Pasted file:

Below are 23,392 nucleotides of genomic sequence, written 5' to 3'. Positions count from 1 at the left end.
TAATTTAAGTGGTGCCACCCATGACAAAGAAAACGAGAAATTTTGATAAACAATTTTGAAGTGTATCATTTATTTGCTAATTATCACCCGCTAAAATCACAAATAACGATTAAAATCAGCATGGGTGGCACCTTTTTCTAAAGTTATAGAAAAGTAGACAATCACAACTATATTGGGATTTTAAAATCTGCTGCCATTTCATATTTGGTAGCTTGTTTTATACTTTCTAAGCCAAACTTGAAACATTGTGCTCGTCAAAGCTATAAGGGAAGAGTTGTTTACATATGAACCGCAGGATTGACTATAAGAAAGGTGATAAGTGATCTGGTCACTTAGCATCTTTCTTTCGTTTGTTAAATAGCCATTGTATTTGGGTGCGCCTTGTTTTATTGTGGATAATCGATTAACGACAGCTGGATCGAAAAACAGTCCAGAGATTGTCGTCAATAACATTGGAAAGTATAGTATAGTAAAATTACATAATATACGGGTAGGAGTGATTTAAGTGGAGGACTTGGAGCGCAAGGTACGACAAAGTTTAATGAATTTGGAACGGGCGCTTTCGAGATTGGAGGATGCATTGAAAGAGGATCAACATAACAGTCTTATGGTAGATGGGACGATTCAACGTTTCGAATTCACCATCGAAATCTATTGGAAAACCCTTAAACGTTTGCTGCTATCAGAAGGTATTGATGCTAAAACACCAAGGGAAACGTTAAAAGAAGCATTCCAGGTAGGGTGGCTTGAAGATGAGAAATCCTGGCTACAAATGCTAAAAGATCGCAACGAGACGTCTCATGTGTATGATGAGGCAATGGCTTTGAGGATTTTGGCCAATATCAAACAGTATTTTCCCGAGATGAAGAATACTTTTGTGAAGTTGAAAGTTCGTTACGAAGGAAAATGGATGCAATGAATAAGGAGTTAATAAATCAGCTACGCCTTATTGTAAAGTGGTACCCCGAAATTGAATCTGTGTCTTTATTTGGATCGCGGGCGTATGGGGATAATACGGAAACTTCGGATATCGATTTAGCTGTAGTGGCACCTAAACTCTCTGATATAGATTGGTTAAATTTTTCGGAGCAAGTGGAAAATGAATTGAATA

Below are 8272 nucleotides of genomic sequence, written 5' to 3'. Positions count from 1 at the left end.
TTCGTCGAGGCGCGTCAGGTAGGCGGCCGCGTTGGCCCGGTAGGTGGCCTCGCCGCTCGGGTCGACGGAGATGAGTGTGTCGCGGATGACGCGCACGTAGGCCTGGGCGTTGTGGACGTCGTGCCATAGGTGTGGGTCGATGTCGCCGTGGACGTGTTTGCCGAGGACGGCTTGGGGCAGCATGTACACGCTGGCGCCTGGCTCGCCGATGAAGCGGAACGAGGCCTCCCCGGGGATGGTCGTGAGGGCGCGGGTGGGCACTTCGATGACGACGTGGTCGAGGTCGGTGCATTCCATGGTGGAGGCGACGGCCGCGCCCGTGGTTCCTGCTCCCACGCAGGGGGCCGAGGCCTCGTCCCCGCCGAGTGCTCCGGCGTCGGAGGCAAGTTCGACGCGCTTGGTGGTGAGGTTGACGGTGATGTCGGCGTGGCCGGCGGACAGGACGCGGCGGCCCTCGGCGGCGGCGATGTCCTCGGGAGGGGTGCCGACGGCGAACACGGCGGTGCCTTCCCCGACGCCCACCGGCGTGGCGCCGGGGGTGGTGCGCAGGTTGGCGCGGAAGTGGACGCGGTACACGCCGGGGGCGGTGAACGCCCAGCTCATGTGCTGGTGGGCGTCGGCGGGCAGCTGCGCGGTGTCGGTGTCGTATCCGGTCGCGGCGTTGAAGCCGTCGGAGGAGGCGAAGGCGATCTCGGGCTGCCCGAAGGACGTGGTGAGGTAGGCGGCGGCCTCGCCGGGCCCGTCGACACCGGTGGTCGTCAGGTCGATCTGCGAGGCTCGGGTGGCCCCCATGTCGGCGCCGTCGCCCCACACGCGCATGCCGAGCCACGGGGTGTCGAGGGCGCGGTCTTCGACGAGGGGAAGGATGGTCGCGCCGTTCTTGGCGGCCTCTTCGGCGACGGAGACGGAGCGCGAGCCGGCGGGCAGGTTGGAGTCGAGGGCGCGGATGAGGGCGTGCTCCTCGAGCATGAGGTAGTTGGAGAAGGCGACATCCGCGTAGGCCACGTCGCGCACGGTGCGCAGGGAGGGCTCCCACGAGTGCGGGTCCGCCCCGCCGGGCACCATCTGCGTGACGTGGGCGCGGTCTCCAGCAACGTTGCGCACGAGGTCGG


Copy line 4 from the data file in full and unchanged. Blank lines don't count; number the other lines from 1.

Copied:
TTCGTCGAGGCGCGTCAGGTAGGCGGCCGCGTTGGCCCGGTAGGTGGCCTCGCCGCTCGGGTCGACGGAGATGAGTGTGTCGCGGATGACGCGCACGTAGGCCTGGGCGTTGTGGACGTCGTGCCATAGGTGTGGGTCGATGTCGCCGTGGACGTGTTTGCCGAGGACGGCTTGGGGCAGCATGTACACGCTGGCGCCTGGCTCGCCGATGAAGCGGAACGAGGCCTCCCCGGGGATGGTCGTGAGGGCGCGGGTGGGCACTTCGATGACGACGTGGTCGAGGTCGGTGCATTCCATGGTGGAGGCGACGGCCGCGCCCGTGGTTCCTGCTCCCACGCAGGGGGCCGAGGCCTCGTCCCCGCCGAGTGCTCCGGCGTCGGAGGCAAGTTCGACGCGCTTGGTGGTGAGGTTGACGGTGATGTCGGCGTGGCCGGCGGACAGGACGCGGCGGCCCTCGGCGGCGGCGATGTCCTCGGGAGGGGTGCCGACGGCGAACACGGCGGTGCCTTCCCCGACGCCCACCGGCGTGGCGCCGGGGGTGGTGCGCAGGTTGGCGCGGAAGTGGACGCGGTACACGCCGGGGGCGGTGAACGCCCAGCTCATGTGCTGGTGGGCGTCGGCGGGCAGCTGCGCGGTGTCGGTGTCGTATCCGGTCGCGGCGTTGAAGCCGTCGGAGGAGGCGAAGGCGATCTCGGGCTGCCCGAAGGACGTGGTGAGGTAGGCGGCGGCCTCGCCGGGCCCGTCGACACCGGTGGTCGTCAGGTCGATCTGCGAGGCTCGGGTGGCCCCCATGTCGGCGCCGTCGCCCCACACGCGCATGCCGAGCCACGGGGTGTCGAGGGCGCGGTCTTCGACGAGGGGAAGGATGGTCGCGCCGTTCTTGGCGGCCTCTTCGGCGACGGAGACGGAGCGCGAGCCGGCGGGCAGGTTGGAGTCGAGGGCGCGGATGAGGGCGTGCTCCTCGAGCATGAGGTAGTTGGAGAAGGCGACATCCGCGTAGGCCACGTCGCGCACGGTGCGCAGGGAGGGCTCCCACGAGTGCGGGTCCGCCCCGCCGGGCACCATCTGCGTGACGTGGGCGCGGTCTCCAGCAACGTTGCGCACGAGGTCGG